Of a number, indicating position in a sequence. (adjective)
Of or relating to the groupings called orders. (adjective)
An ordinal number such as first, second and third. (noun)
A book used in the ordination of Anglican ministers, or in certain Roman Catholic services (noun)
Examples of word ordinal
Consider the confusing legacy of the term ordinal which, while more consistently used then all of the above terms, has the disadvantage that all of them have the potential to be intuitive, something that ordinal will never have going for it.
Reinach finds that so-called ordinal numbers are nothing but a shorthand way of referring to the (cardinal) number of terms a certain series contains up to some given term.
When an agent's preferences are complete and transitive and satisfy a further continuity condition, then they can be represented by a so-called ordinal utility function.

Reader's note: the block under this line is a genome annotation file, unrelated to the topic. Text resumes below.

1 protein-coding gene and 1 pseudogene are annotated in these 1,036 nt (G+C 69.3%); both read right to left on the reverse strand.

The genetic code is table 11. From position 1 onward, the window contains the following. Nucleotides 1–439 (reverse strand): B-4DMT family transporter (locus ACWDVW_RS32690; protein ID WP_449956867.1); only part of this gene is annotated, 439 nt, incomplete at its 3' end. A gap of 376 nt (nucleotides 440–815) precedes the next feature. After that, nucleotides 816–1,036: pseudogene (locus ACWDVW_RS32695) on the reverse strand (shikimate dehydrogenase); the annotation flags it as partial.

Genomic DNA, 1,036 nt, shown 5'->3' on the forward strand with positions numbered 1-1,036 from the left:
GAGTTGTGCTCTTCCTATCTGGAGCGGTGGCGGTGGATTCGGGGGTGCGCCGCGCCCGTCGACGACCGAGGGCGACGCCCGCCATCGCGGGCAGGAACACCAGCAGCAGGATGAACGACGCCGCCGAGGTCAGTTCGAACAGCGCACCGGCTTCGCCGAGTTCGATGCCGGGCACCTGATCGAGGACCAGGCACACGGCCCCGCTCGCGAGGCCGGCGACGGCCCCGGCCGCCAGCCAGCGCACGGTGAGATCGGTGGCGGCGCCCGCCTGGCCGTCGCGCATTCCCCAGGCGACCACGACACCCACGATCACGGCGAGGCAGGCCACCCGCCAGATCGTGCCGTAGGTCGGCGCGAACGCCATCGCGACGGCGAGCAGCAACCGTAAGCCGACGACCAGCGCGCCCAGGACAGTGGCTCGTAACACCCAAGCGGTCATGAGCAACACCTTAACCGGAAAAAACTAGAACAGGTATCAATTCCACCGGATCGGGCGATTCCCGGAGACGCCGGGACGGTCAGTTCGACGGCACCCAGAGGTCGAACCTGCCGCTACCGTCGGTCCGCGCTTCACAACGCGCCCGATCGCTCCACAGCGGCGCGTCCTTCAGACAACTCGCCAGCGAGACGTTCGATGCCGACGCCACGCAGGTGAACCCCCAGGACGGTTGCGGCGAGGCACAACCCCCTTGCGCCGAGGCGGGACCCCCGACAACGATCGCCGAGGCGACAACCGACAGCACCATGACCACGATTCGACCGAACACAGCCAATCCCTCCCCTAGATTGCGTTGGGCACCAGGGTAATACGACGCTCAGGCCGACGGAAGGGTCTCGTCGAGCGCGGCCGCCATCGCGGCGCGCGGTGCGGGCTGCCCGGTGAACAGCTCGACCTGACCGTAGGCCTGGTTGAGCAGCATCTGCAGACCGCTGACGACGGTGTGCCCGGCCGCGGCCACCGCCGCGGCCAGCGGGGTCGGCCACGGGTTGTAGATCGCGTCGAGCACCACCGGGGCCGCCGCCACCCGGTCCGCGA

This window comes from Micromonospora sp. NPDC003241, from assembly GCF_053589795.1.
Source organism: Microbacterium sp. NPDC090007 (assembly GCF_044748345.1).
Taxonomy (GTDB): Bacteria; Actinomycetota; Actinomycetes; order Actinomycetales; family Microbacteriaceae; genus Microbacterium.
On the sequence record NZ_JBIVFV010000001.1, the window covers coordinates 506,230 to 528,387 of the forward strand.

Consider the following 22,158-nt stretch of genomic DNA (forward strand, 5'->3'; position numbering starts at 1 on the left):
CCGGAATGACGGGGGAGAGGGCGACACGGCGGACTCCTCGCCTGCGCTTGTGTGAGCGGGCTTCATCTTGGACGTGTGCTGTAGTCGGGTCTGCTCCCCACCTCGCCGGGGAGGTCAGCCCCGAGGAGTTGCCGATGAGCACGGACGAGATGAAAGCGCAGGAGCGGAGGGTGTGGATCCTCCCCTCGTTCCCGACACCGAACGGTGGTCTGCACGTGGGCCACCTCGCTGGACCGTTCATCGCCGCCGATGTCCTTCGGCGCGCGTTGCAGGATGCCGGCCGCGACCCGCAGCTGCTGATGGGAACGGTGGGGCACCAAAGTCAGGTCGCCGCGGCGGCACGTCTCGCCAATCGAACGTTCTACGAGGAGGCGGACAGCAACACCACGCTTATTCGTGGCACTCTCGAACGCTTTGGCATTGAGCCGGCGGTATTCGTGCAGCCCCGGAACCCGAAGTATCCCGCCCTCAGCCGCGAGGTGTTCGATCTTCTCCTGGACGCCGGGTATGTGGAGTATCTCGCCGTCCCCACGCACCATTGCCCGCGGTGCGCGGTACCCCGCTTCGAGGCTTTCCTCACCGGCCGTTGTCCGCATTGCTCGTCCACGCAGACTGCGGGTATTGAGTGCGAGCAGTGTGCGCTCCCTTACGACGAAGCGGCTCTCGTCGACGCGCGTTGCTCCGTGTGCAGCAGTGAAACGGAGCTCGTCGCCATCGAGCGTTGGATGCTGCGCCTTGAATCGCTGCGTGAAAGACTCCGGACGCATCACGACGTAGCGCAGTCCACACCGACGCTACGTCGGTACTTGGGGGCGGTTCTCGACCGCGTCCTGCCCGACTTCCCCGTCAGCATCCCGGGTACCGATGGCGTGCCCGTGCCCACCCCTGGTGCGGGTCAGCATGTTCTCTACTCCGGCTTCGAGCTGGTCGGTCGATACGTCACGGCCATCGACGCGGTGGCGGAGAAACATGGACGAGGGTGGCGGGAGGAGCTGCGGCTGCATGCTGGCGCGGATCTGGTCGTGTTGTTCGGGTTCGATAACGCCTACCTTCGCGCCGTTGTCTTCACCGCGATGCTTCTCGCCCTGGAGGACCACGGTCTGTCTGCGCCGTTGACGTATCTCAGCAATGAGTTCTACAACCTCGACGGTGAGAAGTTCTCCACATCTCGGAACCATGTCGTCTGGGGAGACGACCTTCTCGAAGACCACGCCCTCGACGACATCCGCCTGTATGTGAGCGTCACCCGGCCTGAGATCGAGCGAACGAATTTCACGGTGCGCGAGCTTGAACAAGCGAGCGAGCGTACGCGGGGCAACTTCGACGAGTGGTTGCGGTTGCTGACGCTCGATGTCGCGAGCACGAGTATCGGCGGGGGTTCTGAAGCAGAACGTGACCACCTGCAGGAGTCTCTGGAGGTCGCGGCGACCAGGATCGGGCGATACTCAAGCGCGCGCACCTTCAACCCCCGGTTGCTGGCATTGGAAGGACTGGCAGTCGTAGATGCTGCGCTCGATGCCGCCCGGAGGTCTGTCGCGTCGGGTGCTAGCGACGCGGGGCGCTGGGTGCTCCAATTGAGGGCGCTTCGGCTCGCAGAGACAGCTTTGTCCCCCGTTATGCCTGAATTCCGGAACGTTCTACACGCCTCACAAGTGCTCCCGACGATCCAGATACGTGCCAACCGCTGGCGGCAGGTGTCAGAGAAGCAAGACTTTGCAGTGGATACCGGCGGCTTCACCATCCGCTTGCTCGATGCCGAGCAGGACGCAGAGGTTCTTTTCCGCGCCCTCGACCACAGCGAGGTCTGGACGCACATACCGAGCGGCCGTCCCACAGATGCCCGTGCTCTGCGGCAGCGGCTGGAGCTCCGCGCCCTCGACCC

He introduced the notion of ordinal rank for ordinary sets and he noticed that ordinary sets can be arranged in a cumulative hierarchy, indexed by their ranks.
Reductive proof theory in this sense has followed two traditions: the first, mainly carried out by proof theorists following Gentzen and SchÃƒÂ¼tte, has pursued a program of what is called ordinal analysis, and is exemplified by Gentzen's first consistency proof of PA by induction up to ÃŽÂµ0. ÃŽÂµ0 is a certain transfinite (though countable) ordinal, however, â€œinduction up to ÃŽÂµ0â€ in the sense used here is not a genuinely transfinite procedure.